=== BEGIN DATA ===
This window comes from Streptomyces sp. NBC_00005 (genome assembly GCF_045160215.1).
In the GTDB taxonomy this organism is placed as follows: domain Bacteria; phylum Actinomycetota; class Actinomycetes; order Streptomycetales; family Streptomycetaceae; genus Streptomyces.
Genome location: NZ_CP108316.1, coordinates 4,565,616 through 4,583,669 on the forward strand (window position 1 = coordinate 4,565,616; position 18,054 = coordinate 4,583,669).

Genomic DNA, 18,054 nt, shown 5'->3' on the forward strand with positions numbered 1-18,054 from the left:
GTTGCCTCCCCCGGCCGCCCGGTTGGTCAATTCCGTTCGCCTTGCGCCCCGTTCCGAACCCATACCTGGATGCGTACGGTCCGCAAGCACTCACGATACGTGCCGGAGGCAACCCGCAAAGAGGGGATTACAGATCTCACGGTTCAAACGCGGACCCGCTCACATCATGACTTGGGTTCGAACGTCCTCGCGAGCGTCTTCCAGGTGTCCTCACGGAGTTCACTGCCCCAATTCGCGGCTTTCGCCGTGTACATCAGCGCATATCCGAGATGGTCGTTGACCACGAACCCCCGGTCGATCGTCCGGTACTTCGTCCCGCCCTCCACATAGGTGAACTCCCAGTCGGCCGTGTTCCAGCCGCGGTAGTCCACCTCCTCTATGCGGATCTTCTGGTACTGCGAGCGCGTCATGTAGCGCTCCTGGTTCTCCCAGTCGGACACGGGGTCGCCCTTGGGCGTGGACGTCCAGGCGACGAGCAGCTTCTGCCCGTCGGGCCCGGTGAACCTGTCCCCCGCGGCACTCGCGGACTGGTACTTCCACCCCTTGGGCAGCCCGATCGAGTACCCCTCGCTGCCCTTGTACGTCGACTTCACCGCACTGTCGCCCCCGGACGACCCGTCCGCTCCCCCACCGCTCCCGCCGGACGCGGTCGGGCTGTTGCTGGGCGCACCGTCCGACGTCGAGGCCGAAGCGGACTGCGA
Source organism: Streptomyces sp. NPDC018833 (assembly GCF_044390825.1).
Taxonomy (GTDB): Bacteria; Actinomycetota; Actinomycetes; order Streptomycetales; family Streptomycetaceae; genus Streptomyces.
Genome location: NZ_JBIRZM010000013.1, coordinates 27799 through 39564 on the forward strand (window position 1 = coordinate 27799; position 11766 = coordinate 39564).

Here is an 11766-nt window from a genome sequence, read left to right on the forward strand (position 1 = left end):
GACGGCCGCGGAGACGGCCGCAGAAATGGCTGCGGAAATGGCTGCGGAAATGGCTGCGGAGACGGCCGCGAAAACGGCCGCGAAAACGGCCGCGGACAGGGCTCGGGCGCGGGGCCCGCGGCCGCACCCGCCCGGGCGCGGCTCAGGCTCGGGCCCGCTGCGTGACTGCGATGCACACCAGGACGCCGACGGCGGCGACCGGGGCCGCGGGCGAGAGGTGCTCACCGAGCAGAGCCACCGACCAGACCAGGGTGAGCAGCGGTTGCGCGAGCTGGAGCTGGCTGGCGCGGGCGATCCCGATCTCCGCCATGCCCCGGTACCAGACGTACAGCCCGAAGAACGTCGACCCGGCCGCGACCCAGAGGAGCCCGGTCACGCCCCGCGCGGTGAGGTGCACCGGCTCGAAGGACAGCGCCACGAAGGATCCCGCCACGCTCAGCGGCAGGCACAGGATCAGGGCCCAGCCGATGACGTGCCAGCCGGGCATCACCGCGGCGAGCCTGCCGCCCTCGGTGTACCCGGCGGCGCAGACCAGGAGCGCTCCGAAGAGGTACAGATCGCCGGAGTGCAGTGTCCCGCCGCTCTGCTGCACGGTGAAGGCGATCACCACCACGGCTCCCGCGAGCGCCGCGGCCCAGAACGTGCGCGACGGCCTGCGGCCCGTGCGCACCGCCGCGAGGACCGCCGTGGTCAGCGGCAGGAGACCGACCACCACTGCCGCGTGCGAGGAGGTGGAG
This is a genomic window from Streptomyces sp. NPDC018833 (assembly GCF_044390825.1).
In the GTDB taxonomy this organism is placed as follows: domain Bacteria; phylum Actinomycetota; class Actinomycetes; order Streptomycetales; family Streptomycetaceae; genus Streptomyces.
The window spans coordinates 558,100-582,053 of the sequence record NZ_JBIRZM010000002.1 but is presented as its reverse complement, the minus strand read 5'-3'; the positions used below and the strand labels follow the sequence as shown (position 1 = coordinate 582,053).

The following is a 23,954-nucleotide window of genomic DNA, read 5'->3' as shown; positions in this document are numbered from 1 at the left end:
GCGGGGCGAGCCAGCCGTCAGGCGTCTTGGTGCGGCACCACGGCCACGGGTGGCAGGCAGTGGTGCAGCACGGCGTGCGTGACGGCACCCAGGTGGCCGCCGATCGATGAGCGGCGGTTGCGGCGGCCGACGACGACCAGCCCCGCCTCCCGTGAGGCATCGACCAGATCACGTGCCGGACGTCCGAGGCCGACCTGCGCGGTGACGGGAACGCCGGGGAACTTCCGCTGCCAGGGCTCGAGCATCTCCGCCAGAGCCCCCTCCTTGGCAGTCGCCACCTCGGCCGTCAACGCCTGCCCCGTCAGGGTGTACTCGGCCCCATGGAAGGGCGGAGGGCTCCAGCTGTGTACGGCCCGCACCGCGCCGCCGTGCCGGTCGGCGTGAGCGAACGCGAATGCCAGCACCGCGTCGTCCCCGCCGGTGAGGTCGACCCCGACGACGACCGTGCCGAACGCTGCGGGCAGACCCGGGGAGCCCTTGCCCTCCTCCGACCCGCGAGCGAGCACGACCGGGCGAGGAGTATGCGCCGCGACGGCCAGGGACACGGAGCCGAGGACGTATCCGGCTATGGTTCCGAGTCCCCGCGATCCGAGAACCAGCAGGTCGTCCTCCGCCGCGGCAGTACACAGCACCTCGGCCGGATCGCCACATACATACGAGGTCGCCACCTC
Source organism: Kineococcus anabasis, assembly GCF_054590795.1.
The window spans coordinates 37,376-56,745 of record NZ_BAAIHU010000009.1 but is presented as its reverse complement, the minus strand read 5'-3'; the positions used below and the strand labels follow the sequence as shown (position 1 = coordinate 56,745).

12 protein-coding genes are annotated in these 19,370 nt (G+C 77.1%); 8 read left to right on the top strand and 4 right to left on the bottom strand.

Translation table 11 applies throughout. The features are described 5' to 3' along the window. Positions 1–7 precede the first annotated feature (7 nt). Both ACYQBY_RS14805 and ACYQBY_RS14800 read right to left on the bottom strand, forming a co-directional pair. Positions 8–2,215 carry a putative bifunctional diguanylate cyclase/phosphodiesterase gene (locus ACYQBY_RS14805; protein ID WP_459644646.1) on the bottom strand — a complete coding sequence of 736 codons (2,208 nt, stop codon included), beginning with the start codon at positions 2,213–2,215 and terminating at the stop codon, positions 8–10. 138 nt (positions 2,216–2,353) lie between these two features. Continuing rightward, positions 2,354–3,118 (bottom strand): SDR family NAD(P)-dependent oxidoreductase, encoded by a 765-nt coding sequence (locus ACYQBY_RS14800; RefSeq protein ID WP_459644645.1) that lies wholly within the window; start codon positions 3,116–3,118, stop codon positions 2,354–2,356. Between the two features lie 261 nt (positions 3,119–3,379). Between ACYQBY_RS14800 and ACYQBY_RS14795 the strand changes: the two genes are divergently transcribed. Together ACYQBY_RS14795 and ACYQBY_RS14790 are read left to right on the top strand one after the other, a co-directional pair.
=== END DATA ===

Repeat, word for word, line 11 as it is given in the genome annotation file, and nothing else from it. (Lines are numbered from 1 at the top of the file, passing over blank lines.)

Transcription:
This is a genomic window from Streptomyces sp. NPDC018833 (assembly GCF_044390825.1).